Ranging and residence patterns among early hominins have been indirectly inferred from morphology1,2, stone-tool sourcing3, referential models4,5 and phylogenetic models6,7,8. However, the highly uncertain nature of such reconstructions limits our understanding of early hominin ecology, biology, social structure and evolution. We investigated landscape use in Australopithecus africanus and Paranthropus robustus from the Sterkfontein and Swartkrans cave sites in South Africa using strontium isotope analysis, a method that can help to identify the geological substrate on which an animal lived during tooth mineralization. Here we show that a higher proportion of small hominins than large hominins had non-local strontium isotope compositions. Given the relatively high levels of sexual dimorphism in early hominins, the smaller teeth are likely to represent female individuals, thus indicating that females were more likely than males to disperse from their natal groups. This is similar to the dispersal pattern found in chimpanzees9, bonobos10 and many human groups11, but dissimilar from that of most gorillas and other primates12. The small proportion of demonstrably non-local large hominin individuals could indicate that male australopiths had relatively small home ranges, or that they preferred dolomitic landscapes.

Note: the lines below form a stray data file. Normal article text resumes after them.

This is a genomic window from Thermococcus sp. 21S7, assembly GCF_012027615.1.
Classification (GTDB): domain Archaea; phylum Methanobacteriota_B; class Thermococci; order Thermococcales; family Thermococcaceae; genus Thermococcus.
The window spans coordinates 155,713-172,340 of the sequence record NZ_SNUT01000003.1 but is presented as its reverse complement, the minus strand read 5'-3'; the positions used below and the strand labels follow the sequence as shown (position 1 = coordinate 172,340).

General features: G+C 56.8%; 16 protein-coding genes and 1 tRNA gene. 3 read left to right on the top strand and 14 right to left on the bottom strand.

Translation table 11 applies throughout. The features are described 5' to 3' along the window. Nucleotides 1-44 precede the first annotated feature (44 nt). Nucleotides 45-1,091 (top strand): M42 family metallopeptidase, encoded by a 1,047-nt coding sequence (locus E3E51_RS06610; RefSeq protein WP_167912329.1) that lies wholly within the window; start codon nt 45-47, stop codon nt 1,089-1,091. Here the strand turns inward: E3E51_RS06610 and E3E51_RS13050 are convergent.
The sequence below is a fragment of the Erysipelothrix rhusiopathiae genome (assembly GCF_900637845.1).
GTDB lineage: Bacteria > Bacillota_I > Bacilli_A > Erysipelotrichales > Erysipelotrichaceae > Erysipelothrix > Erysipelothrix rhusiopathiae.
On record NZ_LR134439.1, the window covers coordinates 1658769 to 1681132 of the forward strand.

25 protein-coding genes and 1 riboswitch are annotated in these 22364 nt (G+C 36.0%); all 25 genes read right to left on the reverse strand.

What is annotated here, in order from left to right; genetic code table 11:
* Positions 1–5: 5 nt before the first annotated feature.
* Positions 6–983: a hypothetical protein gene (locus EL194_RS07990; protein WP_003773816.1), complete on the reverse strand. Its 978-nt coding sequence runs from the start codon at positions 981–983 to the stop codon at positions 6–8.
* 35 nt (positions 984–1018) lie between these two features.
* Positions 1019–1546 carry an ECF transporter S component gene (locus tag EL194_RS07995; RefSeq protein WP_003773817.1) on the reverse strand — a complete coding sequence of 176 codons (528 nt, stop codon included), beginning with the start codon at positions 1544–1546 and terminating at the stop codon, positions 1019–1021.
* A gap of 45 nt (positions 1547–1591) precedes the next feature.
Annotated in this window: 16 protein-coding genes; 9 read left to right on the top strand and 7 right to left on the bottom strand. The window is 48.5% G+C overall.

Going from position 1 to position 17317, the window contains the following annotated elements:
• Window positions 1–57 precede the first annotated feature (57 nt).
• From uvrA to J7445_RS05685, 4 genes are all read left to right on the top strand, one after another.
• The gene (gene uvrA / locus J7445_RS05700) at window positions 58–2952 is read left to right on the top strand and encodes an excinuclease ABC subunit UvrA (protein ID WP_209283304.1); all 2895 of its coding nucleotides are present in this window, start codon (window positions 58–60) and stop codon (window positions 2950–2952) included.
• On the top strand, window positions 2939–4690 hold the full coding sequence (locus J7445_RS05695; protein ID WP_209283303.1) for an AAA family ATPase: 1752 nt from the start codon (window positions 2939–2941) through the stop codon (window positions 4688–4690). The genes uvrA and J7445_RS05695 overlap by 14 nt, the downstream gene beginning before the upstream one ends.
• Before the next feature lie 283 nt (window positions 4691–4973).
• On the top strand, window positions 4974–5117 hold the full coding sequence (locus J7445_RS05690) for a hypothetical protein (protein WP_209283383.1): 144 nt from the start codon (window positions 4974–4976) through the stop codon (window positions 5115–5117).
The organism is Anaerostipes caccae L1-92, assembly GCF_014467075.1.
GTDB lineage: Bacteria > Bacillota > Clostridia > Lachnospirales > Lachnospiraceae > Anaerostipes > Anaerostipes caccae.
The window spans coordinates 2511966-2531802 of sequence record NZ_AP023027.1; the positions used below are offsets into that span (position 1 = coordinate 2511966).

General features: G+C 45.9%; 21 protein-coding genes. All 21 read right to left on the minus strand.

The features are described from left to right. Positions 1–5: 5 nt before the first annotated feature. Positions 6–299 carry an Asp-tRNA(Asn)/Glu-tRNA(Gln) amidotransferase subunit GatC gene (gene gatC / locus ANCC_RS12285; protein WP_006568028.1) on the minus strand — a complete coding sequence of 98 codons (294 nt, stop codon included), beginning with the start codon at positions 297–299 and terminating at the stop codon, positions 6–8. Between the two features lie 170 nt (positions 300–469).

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Funding for this project was provided by the National Science Foundation, USA (grant 0609963), the Max Planck Society, a University of Colorado LEAP Associate Professor Growth Grant and the University of Colorado Dean’s Fund for Excellence. We are grateful to the Ditsong National Museum of Natural History (formerly the Transvaal Museum), including F. Thackeray, S. Potze and T. Kearny, for allowing us access to the Sterkfontein and Swartkrans fossil material and for granting permission for laser ablation MC-ICP-MS analysis. We thank S. Potze and T. Perregil for flying to Cape Town to allow laser ablation MC-ICP-MS sampling of the hominins. We also thank L. Berger, J. Brophy, J. Codron and J. Hancox for help in the field, J. Montgomery for useful discussions and J. Sealy and J. Lanham for help with plant preparation in the Archaeology Department, University of Cape Town. We thank A. Anderson, C. Campbell, B. Covert, D. Grimstead, F. Grine, J. Leichliter, O. Paine, J. Quade, P. Sandberg and P. Ungar for commenting on the manuscript. The research of A. Sillen and G. Hall inspired this study.
This file contains a Supplementary Discussion, Supplementary Figures 1-2 with legends, Supplementary Tables 1-7 and additional references.
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